The World’s Loneliest Plant Is Facing a Sexual Crisis. Does a Female Exist? : StuffsEarth

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“Surely this is the most solitary organism in the world,” wrote palaeontologist Richard Fortey in his book about the evolution of life.

He was talking about Encephalartos woodii (E. woodii), a plant from South Africa. E. woodii is a member of the cycad family, heavy plants with thick trunks and large stiff leaves that form a majestic crown.

These resilient survivors have outlasted dinosaurs and multiple mass extinctions. Once widespread, they are today one of the most threatened species on the planet.

The only known wild E. Woodii was discovered in 1895 by the botanist John Medley Wood while he was on a botanical expedition in the Ngoye Forest in South Africa.

He searched the vicinity for others, but none could be found. Over the next couple of decades, botanists removed stems and offshoots and cultivated them in gardens.

Fearing that the final stem would be destroyed, the Forestry Department removed it from the wild in 1916 for safekeeping in a protective enclosure in Pretoria, South Africa, making it extinct in the wild.

The plant has since been propagated worldwide. However, the E. woodii faces an existential crisis. All the plants are clones from the Ngoye specimen. They are all males, and without a female, natural reproduction is impossible. E. woodii’s story is one of both survival and solitude.

My team’s research was inspired by the dilemma of the lonely plant and the possibility that a female may still be out there. Our research involves using remote sensing technologies and artificial intelligence to assist in our search for a female in the Ngoye Forest.

Laura Cinti looking at an E. Woodii clone at Kew Gardens. (C-LAB, CC BY-NC)

The evolutionary journey of cycads

Cycads are the oldest surviving plant groups alive today and are often referred to as “living fossils” or ” dinosaur plants” due to their evolutionary history dating back to the Carboniferous period, approximately 300 million years ago.

During the Mesozoic era (250-66 million years ago), also known as the Age of Cycads, these plants were ubiquitous, thriving in the warm, humid climates that characterised the period.

Although they resemble ferns or palms, cycads are not related to either. Cycads are gymnosperms, a group that includes conifers and ginkgos.

Unlike flowering plants (angiosperms), cycads reproduce using cones. It is impossible to tell male and female apart until they mature and produce their magnificent cones.

Female cones are typically wide and round, and male cones appear elongated and narrower. The male cones produce pollen, which is carried by insects (weevils) to the female cones. This ancient method of reproduction has remained largely unchanged for millions of years.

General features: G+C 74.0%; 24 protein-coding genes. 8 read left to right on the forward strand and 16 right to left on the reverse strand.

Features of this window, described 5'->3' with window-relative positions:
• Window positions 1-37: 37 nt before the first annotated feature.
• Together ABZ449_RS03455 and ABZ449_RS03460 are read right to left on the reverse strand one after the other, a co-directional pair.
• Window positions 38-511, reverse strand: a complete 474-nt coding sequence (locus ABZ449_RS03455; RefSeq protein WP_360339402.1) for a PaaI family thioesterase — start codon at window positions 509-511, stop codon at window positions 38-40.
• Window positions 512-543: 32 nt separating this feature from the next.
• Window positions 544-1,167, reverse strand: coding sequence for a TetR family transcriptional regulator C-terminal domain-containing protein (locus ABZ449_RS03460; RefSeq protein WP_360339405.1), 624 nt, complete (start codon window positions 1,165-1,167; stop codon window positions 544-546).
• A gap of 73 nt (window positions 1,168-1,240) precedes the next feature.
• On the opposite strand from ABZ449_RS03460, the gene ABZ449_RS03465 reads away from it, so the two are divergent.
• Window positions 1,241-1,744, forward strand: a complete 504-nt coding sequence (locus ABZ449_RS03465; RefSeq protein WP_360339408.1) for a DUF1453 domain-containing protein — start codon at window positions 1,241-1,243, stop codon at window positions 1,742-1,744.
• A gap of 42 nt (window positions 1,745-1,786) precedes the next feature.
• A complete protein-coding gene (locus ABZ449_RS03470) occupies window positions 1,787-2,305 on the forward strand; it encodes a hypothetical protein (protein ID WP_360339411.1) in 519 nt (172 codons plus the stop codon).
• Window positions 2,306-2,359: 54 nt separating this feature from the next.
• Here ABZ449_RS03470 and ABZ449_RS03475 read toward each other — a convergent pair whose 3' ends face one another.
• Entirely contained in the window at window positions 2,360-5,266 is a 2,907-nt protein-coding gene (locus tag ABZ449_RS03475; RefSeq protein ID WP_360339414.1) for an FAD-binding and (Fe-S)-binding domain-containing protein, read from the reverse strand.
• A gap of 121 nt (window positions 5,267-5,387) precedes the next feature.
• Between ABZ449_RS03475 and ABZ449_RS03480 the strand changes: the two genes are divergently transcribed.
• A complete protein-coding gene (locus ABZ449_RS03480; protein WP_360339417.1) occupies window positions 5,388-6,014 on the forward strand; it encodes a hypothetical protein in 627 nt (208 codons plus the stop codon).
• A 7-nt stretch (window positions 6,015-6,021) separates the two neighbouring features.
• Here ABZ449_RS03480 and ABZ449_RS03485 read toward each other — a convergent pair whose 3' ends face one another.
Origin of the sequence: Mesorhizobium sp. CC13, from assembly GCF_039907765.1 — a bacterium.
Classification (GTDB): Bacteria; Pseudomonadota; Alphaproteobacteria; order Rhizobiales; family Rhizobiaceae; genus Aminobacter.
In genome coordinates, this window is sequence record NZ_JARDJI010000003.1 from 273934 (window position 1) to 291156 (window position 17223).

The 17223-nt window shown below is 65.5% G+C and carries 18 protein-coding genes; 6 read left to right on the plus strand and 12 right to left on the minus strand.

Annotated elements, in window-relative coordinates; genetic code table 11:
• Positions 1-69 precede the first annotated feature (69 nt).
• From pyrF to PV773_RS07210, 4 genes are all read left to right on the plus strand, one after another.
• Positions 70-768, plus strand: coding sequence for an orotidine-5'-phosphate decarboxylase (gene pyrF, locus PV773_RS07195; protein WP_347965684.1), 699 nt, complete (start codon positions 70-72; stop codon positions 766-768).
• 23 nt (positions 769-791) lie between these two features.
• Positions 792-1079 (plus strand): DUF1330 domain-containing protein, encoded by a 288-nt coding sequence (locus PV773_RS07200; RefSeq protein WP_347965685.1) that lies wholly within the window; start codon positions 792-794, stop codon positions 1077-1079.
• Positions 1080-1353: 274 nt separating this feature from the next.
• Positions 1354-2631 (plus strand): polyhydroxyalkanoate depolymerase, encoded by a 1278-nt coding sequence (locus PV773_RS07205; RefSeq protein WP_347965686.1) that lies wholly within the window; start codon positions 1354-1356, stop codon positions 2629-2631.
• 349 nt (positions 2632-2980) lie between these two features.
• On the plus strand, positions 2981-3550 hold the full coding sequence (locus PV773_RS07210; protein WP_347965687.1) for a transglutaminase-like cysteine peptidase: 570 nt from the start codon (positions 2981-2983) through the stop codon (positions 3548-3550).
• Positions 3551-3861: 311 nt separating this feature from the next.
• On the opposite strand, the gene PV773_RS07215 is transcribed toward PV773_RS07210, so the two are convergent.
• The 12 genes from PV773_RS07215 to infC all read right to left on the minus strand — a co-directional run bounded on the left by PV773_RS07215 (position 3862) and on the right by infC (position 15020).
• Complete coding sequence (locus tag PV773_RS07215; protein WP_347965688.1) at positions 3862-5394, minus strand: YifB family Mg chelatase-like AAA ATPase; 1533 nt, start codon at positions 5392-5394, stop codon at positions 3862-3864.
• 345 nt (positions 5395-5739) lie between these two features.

Despite their longevity, today cycads are ranked as the most endangered living organisms on Earth with the majority of the species considered threatened with extinction.

This is because of their slow growth and reproductive cycles, typically taking ten to 20 years to mature, and habitat loss due to deforestation, grazing and over-collection. Cycads have become symbols of botanical rarity.

Their striking appearance and ancient lineage make them popular in exotic ornamental horticulture and that has led to illegal trade.

Rare cycads can command exorbitant prices from US$620 (£495) per cm with some specimens selling for millions of pounds each. The poaching of cycads is a threat to their survival.

Among the most valuable species is the E. woodii. It is protected in botanical gardens with security measures such as alarmed cages designed to deter poachers.

AI in the sky

In our search to find a female E.woodii we have used innovative technologies to explore areas of the forest from a vertical vantage point.

In 2022 and 2024, our drone surveys covered an area of 195 acres or 148 football fields, creating detailed maps from thousands of photos taken by the drones. It’s still a small portion of the Ngoye Forest, which covers 10,000 acres.

Large fern like plant in green forest
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An example of the still images used to train the AI software. (C-LAB, CC BY-NC)

Our AI system enhanced the efficiency and accuracy of these searches. As E. woodii is considered extinct in the wild, synthetic images were used in the AI model’s training to improve its ability, via an image recognition algorithm, to recognise cycads by shape in different ecological contexts.

Plant species globally are disappearing at an alarming rate. Since all existing E. woodii specimens are clones, their potential for genetic diversity in the face of environmental change and disease is limited.

Notable examples include the Great Famine in 1840s Ireland, where the uniformity of cloned potatoes worsened the crisis, and the vulnerability of clonal Cavendish bananas to Panama disease, which threatens their production as it did with the Gros Michel banana in the 1950s.

Finding a female would mean E. woodii is no longer at the brink of extinction and could revive the species. A female would allow for sexual reproduction, bring in genetic diversity, and signify a breakthrough in conservation efforts.

E. woodii is a sobering reminder of the fragility of life on Earth. But our quest to discover a female E. woodii shows there is hope even for the most endangered species if we act fast enough.

The Conversation
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Laura Cinti, Research Fellow in bio art & plant behaviour, University of Southampton

This article is republished from The Conversation under a Creative Commons license. Read the original article.

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